New webpage on lock and dam fish passage now live

Nick Russ, a powerplant electrician for the U.S. Corps of Engineers Savannah District, assists in performing an inspection on one of the concrete piers of the New Savannah Bluff Lock and Dam. Photo by Scott Hyatt

Nick Ruff, a power plant electrician for the U.S. Corps of Engineers Savannah District, assists in performing an inspection on one of the concrete piers of the New Savannah Bluff Lock and Dam, May 14, 2014. U.S. Army Corps of Engineers photo by Scott Hyatt

If you’re interested in our plans for a fish passage near Augusta, Georgia, this post is for you.

We launched a webpage today on the future of the New Savannah Bluff Lock and Dam, and the process to get there. The page includes information on the status of the old lock and dam, its connection to the Savannah Harbor Expansion Project, and its requirement to mitigate for endangered fish.

District engineers continue to work on a number of possible alternatives to meet the intent of Congress as expressed in the Water Infrastructure Improvements for the Nation (WIIN) Act. The recommended alternative will enable endangered sturgeon to pass upstream and make provisions to secure the pool for recreation and water supply to industry.

Our District officials will recommend a fish passage alternative in a draft report that will be released this coming winter for public review and comment, as indicated on a timeline included on the webpage. The winter release represents a timeline shift from a previous estimate of release in late summer. The delay is caused by a change in one of the model parameters after undergoing an agency technical review (ATR). The ATR is a quality control check performed by a working group of engineers within the Corps. The parameter adjustment required a re-run of the modeling for all the alternatives, as well as the calculations associated with the upstream water intakes. Once all of the data is completed, our engineers will reanalyze and verify the outputs.

We’re planning public-engagement events in the coming months to provide more details on the analysis of the fish passage. Information on these events will be announced on the new webpage.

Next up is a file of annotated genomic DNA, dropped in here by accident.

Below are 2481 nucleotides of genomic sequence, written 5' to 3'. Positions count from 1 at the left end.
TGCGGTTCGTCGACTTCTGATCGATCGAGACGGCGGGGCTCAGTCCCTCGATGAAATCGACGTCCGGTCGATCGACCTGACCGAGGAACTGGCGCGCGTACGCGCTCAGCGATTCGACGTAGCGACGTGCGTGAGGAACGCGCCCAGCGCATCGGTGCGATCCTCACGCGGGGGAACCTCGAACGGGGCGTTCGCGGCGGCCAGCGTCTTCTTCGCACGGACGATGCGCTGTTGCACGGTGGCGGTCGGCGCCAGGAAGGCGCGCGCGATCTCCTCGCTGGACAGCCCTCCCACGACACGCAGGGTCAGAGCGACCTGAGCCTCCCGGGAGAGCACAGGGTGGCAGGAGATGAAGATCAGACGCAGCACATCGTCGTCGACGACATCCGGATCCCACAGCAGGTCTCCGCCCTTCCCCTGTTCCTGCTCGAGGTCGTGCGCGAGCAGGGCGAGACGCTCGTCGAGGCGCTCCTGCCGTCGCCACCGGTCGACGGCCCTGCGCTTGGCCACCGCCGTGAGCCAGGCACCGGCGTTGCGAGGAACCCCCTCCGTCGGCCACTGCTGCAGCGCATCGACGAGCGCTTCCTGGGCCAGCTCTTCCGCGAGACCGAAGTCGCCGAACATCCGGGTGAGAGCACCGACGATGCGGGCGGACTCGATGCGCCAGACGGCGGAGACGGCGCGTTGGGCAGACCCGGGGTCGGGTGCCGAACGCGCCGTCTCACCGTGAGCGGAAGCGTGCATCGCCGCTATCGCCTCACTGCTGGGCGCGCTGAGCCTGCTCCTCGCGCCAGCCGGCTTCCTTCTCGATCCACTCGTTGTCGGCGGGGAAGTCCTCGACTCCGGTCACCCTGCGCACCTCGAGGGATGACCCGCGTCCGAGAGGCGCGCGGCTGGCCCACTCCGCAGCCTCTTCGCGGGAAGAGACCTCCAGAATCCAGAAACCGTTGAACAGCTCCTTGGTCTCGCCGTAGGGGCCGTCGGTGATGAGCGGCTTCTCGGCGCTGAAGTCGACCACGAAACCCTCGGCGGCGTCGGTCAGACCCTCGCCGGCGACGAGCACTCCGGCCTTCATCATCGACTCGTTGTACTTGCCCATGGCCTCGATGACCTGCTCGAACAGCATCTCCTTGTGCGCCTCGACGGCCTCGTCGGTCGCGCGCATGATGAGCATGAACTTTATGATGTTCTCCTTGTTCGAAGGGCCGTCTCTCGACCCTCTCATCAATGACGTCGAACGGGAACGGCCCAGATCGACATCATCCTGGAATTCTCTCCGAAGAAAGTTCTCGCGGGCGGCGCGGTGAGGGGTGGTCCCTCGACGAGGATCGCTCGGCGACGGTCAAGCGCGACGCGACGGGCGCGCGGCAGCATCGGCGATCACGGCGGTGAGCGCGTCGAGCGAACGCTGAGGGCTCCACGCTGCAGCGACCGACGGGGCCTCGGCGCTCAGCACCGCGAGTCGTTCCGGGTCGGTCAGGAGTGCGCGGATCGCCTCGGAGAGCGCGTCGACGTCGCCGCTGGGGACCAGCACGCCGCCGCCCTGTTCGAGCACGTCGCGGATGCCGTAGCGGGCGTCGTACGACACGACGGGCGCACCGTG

The new webpage is:

The harbor deepening will enable larger container ships to call on Savannah with greater ease, heavier cargoes and fewer tidal restraints than they currently experience. We partnered with the State of Georgia for the deepening, which is expected to bring a net benefit of $282 million each year to U.S. consumers in transportation cost savings and greater efficiencies. Each dollar invested in the SHEP will return $7.30 to the economy.

The SHEP involves significant environmental mitigation features; the fish passage at the Augusta lock and dam is one of those features. Many other mitigation features are nearing completion. These include a dissolved oxygen injection system that will supply oxygen to the harbor in hotter months, a raw water storage impoundment that will provide additional freshwater storage for the city of Savannah, and the remaining features of work on the flow re-routing of the Savannah River adjacent to the Savannah National Wildlife Refuge. Removal and relocation of the Civil War ironclad (CSS Georgia) and raising containment area dikes, wrapped up in the summer of 2017. Completion of the dissolved oxygen injection system and the raw water storage impoundment are expected this summer.

Thanks for reading.

~Russell Wicke, Corporate Communications Office

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April’s showers bring May’s … full pools

Reservoir levels for Hartwell May 2016-Present.

After a mediocre March, April’s showers emphatically raised the Savannah River Basin reservoirs back to full pool.

As of today, Hartwell and Thurmond are hovering at full pool, while Russell is less than half a foot below. The last time the reservoirs sat at full pool was almost exactly two years ago. (You can follow the abysmal journey on the graph above.)

Building on February’s above average rainfall, Hartwell once again led the sub-basins, posting 5.8 inches in April (compared to its 4.6 inch average). Thurmond and Russell collected 4.6 and 4.3 inches (versus their 3.6-inch averages), respectively.

The saturated ground from February’s above average rainfall, along with relatively cooler temperatures and lower levels of transpiration, helped April’s extra rainfall translate into runoff despite March’s sub-par numbers.

March is traditionally the wettest month for the basin.

The current 10-week projection has Hartwell and Thurmond remaining at full pool through Independence Day.